Weird Inhabitants of Sesqua Valley, my newest book from Terradan Works (www.terradanworks.com) has just been publish'd. Working with Terri of this new publishing house was a joyous and fulfilling experience -- her enthusiasm for the book instill'd within me a desire to make it one of the best books I have yet written, one that is totally Lovecraftian up ye arse. I had such fun writing it, and it is fill'd with new secrets, mysteries, and revelations concerning that haunted vale, the Sesqua Valley.
"Some Distant Baying Sound" (6,060 words)
"Totem Pole" (1,568 words)
"Swamp Rising" (2,758 words)
"An Image in Chalk" (3,016 words)
"The Million-Shadowed One" (3,327 words)
"And Drink the Moon" (1,633 words)
"An Eidolon of Nothing" (6,732 words)
"One Last Theft" (9,745 words)
"Visions of William Davis Manly" (6,141 words)
"Into the Depths of Dreams and Madness" (2,897 words)
With this book I have experimented with placing plots into ye past. For example, "Some Distant Baying Sound" is a direct sequel to H. P. Lovecraft's "The Hound." Thus, it is set in the time-frame of Grandpa's original story. The writing of it came about from a wonderful thread, "Who Killed St. John?," at my favourite site, Thomas Ligotti Online (www.ligotti.net). This wonderful thread got me thinking about HPL's original story and ye various interpretations of its mysterious daemonic beast. Because I love having strange, strong women characters in my weird fiction, I turned Lovecraft's original narrator (unnamed in ye original story) into a woman. Having surviv'd Lovecraft's narrative, she journeys from England to the Sesqua Valley, so as to seek wisdom from the beast of Sesqua Valley, Simon Gregory Williams, who has committed to memory each and every translation of the Necronomicon. The entire story has been beautifully read in three parts at Thomas Ligotti Online by the delicious MorganScorpion, and may be listen'd to there.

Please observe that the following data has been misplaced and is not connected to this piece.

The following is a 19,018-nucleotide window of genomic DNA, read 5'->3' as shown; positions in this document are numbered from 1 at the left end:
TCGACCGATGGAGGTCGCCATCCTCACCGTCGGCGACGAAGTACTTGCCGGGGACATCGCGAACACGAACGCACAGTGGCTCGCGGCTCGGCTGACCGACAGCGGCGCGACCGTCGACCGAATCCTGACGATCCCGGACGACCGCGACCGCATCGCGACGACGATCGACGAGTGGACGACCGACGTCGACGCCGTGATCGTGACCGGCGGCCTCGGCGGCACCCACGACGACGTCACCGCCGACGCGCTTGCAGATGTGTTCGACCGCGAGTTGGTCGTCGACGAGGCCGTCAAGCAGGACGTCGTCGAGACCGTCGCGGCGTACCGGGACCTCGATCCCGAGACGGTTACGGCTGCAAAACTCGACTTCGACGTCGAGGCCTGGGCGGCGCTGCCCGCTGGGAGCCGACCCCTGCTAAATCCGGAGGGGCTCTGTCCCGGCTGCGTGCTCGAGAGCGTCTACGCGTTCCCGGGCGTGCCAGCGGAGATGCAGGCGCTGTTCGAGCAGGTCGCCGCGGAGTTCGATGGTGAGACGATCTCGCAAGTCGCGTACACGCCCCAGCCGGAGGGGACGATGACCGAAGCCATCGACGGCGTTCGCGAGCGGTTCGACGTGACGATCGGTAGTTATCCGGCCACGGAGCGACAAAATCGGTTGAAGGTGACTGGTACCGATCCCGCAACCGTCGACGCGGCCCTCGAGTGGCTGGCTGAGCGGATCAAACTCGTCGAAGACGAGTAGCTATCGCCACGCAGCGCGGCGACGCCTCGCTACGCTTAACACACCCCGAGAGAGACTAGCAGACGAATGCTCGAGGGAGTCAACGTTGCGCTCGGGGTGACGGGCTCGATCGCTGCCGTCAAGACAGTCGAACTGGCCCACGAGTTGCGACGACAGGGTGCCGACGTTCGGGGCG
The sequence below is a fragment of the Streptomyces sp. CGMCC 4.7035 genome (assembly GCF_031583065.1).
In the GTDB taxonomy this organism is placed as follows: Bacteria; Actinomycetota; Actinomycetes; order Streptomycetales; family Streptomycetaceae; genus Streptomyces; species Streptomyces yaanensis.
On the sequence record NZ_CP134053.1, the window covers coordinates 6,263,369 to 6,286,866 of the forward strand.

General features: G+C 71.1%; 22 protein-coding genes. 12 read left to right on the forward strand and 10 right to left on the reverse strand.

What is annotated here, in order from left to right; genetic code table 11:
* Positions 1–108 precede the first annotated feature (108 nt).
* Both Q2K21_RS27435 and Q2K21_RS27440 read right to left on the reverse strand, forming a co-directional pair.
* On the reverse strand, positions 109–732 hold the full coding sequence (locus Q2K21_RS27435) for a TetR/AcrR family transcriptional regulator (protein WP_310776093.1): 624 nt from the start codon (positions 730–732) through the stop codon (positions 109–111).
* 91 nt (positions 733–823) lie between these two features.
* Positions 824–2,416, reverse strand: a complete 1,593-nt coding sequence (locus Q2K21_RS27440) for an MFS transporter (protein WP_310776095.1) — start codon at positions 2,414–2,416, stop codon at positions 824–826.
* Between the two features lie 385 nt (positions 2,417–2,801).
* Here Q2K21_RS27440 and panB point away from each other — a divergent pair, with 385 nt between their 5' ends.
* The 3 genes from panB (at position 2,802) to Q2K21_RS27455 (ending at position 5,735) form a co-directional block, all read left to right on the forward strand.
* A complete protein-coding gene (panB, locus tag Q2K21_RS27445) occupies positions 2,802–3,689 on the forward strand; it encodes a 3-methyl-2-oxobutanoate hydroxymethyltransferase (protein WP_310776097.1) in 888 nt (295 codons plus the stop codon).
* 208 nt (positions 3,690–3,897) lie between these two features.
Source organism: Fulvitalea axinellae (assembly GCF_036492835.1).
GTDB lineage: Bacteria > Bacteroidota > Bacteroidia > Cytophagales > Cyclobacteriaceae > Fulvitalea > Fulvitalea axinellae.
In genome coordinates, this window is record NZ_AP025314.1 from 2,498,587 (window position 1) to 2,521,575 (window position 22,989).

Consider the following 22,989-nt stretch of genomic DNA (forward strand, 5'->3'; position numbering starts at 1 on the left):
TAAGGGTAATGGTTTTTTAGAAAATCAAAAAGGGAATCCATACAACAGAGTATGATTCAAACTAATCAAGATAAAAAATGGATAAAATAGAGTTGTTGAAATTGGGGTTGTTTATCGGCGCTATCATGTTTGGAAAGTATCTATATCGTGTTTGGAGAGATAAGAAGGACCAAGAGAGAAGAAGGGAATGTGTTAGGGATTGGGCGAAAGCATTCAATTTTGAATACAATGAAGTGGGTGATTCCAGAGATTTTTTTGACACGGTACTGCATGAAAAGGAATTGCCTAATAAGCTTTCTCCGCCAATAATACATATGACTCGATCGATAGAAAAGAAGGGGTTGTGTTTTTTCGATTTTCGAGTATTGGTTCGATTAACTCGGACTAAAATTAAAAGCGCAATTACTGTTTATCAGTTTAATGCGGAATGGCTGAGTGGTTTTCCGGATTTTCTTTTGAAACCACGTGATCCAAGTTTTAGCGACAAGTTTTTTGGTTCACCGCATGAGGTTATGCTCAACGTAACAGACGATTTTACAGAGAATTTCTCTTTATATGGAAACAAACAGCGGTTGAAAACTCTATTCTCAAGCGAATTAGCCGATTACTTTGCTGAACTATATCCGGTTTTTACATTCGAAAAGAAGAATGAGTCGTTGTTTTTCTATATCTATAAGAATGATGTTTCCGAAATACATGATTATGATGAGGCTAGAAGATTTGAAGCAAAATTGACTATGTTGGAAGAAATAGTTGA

The final tale, "Into the Depths of Dreams and Madness," concerns Lovecraft's Richard Upton Pickman, who journeys to the Sesqua Valley and there meets a curious doom. "One Last Theft," the longest tale in the book, is a tale of Nyarlathotep and a direct sequel to "An Eidolon of Nothing," from The Fungal Stain and Other Dreams, and depicts once more a character with whom I am fascinated, Noughtia, a creature conjur'd forth from inferior salts.
Jeffrey Thomas has written a charming introduction and supplied a wonderful cover illustration. I wrote the book within a concentrated time-frame, and thus the entire book has a smooth narrative flow in my latest style. My style, of course, is very queer and non-modern, and some people do not care for it. I could never appeal to a wide commercial market with such a style, but that is fine, as I like being a part of the Lovecraft underground, where I may be as ghoulish as I please. For fans of the Cthulhu Mythos, I think this book will prove strange and enjoyable -- that is my profound and nameless dream.